Talk on religious liberty highlights Constitution Day on campus

September 18, 2019 / by / 1 Comment
REVIEW OVERVIEW
0
0

Dr. Owen Anderson lectured on religious liberty for Constitution Day at GCU.

By Mike Kilen
GCU News Bureau

It was coincidence that Dr. Owen Anderson’s Constitution Day lecture at Grand Canyon University Tuesday fell a day after the Arizona Supreme Court decided a First Amendment case on religious freedom.

The key, he said, is answering the questions: What is a religion and who is religious?

Lessons about the supreme law of the land were taught across the University on Tuesday.

“It’s why we need the First Amendment. There are divisions about these things,” said Anderson, a philosophy and religion professor at Arizona State University and author of seven books, including editing an upcoming volume, “The First Amendment and Religious Liberty.”

In the Arizona case, the court ruled that a company that supplies art for weddings, Brush & Nibs Studios, did not discriminate based on sexual orientation by refusing to produce art that advances ideas they find objectionable, including those that are opposed to the owner’s religious belief that marriage is between one man and one woman.

By demanding they produce art that goes against their religion is a form of compelled speech.

Freedom, Anderson said, “has to do with not being coerced. And that is true in the area of religion.”

To define religion, the ways that people seek to find meaning in life can vary vastly, from Christians to atheists to transcendentalists and many other beliefs. The test is if they are sincere and outside the context of religion as opinion, he told an audience of GCU students and faculty observing the campus-wide commemoration of the Constitution’s Sept. 17, 1787 ratification.

“They can’t all be true. Some of them are false,” said Owen, who added three questions to ask when discussing the natural religion that the U.S. was founded upon: “How do I know? What is real? What is good?”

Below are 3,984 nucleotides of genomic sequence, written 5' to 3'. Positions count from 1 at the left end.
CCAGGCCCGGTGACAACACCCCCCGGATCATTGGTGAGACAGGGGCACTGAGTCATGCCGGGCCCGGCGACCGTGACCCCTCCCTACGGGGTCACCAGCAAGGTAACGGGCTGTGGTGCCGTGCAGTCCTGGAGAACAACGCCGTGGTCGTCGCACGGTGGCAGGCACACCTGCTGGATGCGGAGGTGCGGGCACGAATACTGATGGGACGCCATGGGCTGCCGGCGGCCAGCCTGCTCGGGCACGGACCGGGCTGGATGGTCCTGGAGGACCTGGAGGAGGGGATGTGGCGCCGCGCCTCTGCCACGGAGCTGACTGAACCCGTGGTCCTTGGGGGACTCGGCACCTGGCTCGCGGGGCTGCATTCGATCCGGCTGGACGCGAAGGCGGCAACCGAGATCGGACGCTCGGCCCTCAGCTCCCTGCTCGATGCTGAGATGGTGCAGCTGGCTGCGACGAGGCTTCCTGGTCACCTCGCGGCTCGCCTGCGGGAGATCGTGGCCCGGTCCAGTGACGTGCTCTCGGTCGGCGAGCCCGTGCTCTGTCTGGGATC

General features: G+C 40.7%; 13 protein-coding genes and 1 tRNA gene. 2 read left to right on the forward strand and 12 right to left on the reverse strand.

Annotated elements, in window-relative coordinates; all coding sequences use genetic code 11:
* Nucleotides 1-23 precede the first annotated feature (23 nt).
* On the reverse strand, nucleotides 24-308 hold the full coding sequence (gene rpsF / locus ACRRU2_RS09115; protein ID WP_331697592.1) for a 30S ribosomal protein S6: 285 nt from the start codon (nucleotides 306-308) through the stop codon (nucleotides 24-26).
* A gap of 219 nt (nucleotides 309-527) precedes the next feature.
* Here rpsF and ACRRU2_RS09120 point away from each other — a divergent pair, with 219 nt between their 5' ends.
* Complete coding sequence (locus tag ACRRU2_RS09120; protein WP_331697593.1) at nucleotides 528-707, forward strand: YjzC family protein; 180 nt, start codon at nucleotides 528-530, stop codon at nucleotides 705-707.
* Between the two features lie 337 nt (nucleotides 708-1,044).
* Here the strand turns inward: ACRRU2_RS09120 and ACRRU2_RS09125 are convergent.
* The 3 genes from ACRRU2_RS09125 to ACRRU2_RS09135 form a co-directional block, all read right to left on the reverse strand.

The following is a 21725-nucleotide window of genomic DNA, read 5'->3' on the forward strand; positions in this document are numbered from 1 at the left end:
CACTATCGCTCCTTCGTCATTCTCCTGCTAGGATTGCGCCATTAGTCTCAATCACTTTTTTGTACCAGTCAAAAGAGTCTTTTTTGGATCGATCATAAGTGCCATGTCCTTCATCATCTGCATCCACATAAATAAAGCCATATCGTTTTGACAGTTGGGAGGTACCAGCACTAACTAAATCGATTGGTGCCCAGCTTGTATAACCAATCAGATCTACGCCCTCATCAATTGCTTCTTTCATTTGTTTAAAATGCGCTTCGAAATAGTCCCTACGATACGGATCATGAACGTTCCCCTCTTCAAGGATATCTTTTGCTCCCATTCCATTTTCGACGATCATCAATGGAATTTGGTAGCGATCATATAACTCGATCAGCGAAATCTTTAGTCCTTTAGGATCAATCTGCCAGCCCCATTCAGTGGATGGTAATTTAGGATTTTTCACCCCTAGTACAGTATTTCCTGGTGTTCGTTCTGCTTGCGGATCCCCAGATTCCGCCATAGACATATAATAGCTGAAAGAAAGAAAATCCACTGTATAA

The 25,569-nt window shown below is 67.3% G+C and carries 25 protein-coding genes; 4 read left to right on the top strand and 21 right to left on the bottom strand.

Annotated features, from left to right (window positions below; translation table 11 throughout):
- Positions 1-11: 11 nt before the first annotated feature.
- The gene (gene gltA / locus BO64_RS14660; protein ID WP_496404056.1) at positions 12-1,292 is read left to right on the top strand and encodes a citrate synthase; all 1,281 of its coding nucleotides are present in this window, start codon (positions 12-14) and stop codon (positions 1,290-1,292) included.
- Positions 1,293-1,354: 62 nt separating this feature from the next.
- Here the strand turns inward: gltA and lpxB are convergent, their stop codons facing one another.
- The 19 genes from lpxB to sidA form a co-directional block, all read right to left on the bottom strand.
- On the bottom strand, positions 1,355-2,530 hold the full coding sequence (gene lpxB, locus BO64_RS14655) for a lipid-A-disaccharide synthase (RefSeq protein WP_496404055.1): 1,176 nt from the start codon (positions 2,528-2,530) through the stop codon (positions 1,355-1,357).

“The First Amendment gives you the protection to think about that and act on it,” he said. “The opportunity is provided by the First Amendment to use reason and discuss it together.”

Anderson, who is also working on the book “Reason and Argument” with Dr. Matthew Nolen, instructor of communications at GCU, said we become more aware of our beliefs as we become more conscious and consistent.

“Do we need religion to believe? As belief-forming humans this is our first freedom,” Anderson said. “This is why speech, publishing and religion are all in that first one.

“Our beliefs come to us through evidence, and are Christians able to defend that? Are we able to show that God is real and provides us with the highest good? The First Amendment provides us with that opportunity.

“Imagine if you have that freedom and didn’t take that opportunity?”

Grand Canyon University senior writer Mike Kilen can be reached at mike.kilen@gcu.edu or at 602-639-6764.


About the Author
One Response
  1. Richard

    So lunch counter owners should not have been compelled to serve black people in the south? My point is that it’s a slippery slope when you let personal beliefs interfere with a commercial transaction.

    Sep.18.2019 at 3:43 pm
Leave a Comment